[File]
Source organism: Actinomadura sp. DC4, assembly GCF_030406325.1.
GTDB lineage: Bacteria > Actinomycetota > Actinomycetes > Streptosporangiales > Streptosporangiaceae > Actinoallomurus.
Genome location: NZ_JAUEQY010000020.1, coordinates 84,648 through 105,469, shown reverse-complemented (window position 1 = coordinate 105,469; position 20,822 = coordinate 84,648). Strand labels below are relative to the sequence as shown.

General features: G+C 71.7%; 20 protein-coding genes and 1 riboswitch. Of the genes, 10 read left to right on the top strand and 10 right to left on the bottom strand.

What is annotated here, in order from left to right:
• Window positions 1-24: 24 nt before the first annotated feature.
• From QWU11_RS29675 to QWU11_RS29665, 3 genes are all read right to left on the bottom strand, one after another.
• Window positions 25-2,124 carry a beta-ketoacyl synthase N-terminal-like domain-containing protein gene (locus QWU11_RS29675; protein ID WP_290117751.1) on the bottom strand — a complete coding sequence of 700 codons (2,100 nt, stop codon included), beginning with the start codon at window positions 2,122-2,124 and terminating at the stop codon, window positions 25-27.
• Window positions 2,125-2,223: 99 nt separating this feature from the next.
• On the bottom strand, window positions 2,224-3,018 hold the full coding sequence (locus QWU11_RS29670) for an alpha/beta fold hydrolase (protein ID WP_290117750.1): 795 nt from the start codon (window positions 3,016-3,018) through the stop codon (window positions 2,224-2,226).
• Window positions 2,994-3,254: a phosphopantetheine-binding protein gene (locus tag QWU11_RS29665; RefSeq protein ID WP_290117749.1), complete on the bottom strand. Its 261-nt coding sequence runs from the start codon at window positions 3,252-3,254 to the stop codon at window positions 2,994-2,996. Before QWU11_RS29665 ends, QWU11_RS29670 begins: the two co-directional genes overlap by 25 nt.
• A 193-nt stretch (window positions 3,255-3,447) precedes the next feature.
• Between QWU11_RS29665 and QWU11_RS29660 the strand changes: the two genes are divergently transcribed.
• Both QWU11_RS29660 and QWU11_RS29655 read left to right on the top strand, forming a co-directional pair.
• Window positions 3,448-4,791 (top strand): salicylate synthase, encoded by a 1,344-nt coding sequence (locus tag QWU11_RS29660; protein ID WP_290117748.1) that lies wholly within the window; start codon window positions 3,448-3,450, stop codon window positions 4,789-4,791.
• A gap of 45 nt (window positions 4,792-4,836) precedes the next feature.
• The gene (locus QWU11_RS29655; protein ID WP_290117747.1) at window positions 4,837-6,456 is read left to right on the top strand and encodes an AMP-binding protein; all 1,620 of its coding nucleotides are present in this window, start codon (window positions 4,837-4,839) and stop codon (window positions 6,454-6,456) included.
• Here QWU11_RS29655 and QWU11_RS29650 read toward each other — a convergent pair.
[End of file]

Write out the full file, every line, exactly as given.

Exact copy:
Source organism: Actinomadura sp. DC4, assembly GCF_030406325.1.
GTDB lineage: Bacteria > Actinomycetota > Actinomycetes > Streptosporangiales > Streptosporangiaceae > Actinoallomurus.
Genome location: NZ_JAUEQY010000020.1, coordinates 84,648 through 105,469, shown reverse-complemented (window position 1 = coordinate 105,469; position 20,822 = coordinate 84,648). Strand labels below are relative to the sequence as shown.

General features: G+C 71.7%; 20 protein-coding genes and 1 riboswitch. Of the genes, 10 read left to right on the top strand and 10 right to left on the bottom strand.

What is annotated here, in order from left to right:
• Window positions 1-24: 24 nt before the first annotated feature.
• From QWU11_RS29675 to QWU11_RS29665, 3 genes are all read right to left on the bottom strand, one after another.
• Window positions 25-2,124 carry a beta-ketoacyl synthase N-terminal-like domain-containing protein gene (locus QWU11_RS29675; protein ID WP_290117751.1) on the bottom strand — a complete coding sequence of 700 codons (2,100 nt, stop codon included), beginning with the start codon at window positions 2,122-2,124 and terminating at the stop codon, window positions 25-27.
• Window positions 2,125-2,223: 99 nt separating this feature from the next.
• On the bottom strand, window positions 2,224-3,018 hold the full coding sequence (locus QWU11_RS29670) for an alpha/beta fold hydrolase (protein ID WP_290117750.1): 795 nt from the start codon (window positions 3,016-3,018) through the stop codon (window positions 2,224-2,226).
• Window positions 2,994-3,254: a phosphopantetheine-binding protein gene (locus tag QWU11_RS29665; RefSeq protein ID WP_290117749.1), complete on the bottom strand. Its 261-nt coding sequence runs from the start codon at window positions 3,252-3,254 to the stop codon at window positions 2,994-2,996. Before QWU11_RS29665 ends, QWU11_RS29670 begins: the two co-directional genes overlap by 25 nt.
• A 193-nt stretch (window positions 3,255-3,447) precedes the next feature.
• Between QWU11_RS29665 and QWU11_RS29660 the strand changes: the two genes are divergently transcribed.
• Both QWU11_RS29660 and QWU11_RS29655 read left to right on the top strand, forming a co-directional pair.
• Window positions 3,448-4,791 (top strand): salicylate synthase, encoded by a 1,344-nt coding sequence (locus tag QWU11_RS29660; protein ID WP_290117748.1) that lies wholly within the window; start codon window positions 3,448-3,450, stop codon window positions 4,789-4,791.
• A gap of 45 nt (window positions 4,792-4,836) precedes the next feature.
• The gene (locus QWU11_RS29655; protein ID WP_290117747.1) at window positions 4,837-6,456 is read left to right on the top strand and encodes an AMP-binding protein; all 1,620 of its coding nucleotides are present in this window, start codon (window positions 4,837-4,839) and stop codon (window positions 6,454-6,456) included.
• Here QWU11_RS29655 and QWU11_RS29650 read toward each other — a convergent pair.